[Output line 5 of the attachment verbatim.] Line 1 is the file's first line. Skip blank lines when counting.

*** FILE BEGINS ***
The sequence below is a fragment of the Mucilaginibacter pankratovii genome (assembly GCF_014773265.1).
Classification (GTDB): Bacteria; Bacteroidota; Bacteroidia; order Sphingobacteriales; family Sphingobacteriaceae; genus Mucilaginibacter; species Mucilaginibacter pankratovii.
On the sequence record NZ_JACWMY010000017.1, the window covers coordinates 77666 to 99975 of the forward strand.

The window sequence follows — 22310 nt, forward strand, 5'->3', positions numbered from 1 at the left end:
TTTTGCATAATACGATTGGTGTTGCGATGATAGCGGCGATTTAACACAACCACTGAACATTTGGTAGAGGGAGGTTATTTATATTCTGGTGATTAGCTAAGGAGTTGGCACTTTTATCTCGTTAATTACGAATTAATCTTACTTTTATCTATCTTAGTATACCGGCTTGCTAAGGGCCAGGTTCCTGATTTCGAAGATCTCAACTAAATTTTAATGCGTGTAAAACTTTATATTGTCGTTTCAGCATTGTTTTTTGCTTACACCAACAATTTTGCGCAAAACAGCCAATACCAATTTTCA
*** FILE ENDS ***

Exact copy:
TTTTGCATAATACGATTGGTGTTGCGATGATAGCGGCGATTTAACACAACCACTGAACATTTGGTAGAGGGAGGTTATTTATATTCTGGTGATTAGCTAAGGAGTTGGCACTTTTATCTCGTTAATTACGAATTAATCTTACTTTTATCTATCTTAGTATACCGGCTTGCTAAGGGCCAGGTTCCTGATTTCGAAGATCTCAACTAAATTTTAATGCGTGTAAAACTTTATATTGTCGTTTCAGCATTGTTTTTTGCTTACACCAACAATTTTGCGCAAAACAGCCAATACCAATTTTCA